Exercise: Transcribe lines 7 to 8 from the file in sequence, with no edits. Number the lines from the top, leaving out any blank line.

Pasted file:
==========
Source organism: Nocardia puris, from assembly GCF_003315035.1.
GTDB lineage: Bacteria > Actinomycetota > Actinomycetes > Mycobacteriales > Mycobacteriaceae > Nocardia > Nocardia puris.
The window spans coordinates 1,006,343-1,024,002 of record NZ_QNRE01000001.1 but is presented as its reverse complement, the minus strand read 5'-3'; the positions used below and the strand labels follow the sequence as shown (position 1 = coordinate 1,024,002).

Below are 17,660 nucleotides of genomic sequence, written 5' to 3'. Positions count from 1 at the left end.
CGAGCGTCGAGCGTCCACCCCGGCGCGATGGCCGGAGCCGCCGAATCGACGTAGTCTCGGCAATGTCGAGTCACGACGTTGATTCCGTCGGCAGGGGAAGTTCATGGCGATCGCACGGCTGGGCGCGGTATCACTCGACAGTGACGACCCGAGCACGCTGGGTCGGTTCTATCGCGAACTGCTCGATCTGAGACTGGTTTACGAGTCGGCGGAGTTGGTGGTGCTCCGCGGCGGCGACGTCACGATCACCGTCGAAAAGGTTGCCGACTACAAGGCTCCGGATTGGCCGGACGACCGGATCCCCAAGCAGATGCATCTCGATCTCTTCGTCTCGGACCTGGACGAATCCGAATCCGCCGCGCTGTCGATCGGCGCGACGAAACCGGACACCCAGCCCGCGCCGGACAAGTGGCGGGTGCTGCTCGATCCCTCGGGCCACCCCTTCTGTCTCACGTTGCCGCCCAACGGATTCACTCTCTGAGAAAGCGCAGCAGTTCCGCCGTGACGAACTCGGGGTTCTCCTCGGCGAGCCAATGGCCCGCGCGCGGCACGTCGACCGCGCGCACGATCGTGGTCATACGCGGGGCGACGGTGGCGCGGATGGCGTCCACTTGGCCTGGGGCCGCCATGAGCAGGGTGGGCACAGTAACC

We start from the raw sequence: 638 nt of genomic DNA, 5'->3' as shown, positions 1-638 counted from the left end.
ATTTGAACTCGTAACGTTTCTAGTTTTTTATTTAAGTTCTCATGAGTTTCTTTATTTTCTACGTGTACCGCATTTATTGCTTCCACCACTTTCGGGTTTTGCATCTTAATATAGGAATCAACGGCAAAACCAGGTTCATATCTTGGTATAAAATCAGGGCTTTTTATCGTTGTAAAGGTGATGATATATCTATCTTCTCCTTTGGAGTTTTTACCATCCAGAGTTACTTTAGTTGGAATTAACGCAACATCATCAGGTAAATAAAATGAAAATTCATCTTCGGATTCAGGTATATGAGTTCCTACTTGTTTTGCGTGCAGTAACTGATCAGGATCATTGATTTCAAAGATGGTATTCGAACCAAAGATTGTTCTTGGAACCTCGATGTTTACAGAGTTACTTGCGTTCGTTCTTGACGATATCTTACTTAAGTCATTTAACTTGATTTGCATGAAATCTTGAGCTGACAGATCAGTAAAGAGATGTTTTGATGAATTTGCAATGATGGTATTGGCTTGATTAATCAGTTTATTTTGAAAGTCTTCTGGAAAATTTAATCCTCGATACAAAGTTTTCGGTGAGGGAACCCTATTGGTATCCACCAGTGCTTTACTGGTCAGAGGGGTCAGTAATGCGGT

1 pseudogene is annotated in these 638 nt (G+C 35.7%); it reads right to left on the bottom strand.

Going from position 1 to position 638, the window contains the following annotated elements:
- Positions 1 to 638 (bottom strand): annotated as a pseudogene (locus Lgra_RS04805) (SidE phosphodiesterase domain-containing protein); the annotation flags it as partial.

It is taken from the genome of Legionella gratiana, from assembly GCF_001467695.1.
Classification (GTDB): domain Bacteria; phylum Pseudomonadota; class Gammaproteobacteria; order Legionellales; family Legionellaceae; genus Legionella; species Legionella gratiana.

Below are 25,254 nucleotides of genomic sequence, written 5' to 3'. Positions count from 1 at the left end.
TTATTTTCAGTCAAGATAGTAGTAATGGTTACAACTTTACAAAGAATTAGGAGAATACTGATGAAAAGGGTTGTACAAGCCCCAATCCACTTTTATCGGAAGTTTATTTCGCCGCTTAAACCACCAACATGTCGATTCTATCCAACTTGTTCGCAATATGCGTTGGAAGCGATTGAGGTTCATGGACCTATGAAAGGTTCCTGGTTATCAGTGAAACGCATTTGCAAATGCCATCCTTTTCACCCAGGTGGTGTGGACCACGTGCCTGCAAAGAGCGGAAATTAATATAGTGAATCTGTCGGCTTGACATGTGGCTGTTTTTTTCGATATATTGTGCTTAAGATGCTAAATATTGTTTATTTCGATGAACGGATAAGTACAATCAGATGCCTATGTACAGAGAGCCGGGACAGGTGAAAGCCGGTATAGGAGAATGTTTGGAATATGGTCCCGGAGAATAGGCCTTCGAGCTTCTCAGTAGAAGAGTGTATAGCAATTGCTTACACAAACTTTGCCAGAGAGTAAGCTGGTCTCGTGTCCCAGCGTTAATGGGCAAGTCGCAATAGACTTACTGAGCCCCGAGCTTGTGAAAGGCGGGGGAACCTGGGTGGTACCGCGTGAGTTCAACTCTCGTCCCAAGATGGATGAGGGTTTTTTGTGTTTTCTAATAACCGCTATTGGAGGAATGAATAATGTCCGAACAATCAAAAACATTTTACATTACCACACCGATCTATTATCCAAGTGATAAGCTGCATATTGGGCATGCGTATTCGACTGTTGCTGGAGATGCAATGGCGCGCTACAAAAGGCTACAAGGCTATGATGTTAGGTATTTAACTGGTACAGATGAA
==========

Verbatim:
ATTTGAACTCGTAACGTTTCTAGTTTTTTATTTAAGTTCTCATGAGTTTCTTTATTTTCTACGTGTACCGCATTTATTGCTTCCACCACTTTCGGGTTTTGCATCTTAATATAGGAATCAACGGCAAAACCAGGTTCATATCTTGGTATAAAATCAGGGCTTTTTATCGTTGTAAAGGTGATGATATATCTATCTTCTCCTTTGGAGTTTTTACCATCCAGAGTTACTTTAGTTGGAATTAACGCAACATCATCAGGTAAATAAAATGAAAATTCATCTTCGGATTCAGGTATATGAGTTCCTACTTGTTTTGCGTGCAGTAACTGATCAGGATCATTGATTTCAAAGATGGTATTCGAACCAAAGATTGTTCTTGGAACCTCGATGTTTACAGAGTTACTTGCGTTCGTTCTTGACGATATCTTACTTAAGTCATTTAACTTGATTTGCATGAAATCTTGAGCTGACAGATCAGTAAAGAGATGTTTTGATGAATTTGCAATGATGGTATTGGCTTGATTAATCAGTTTATTTTGAAAGTCTTCTGGAAAATTTAATCCTCGATACAAAGTTTTCGGTGAGGGAACCCTATTGGTATCCACCAGTGCTTTACTGGTCAGAGGGGTCAGTAATGCGGT

1 pseudogene is annotated in these 638 nt (G+C 35.7%); it reads right to left on the bottom strand.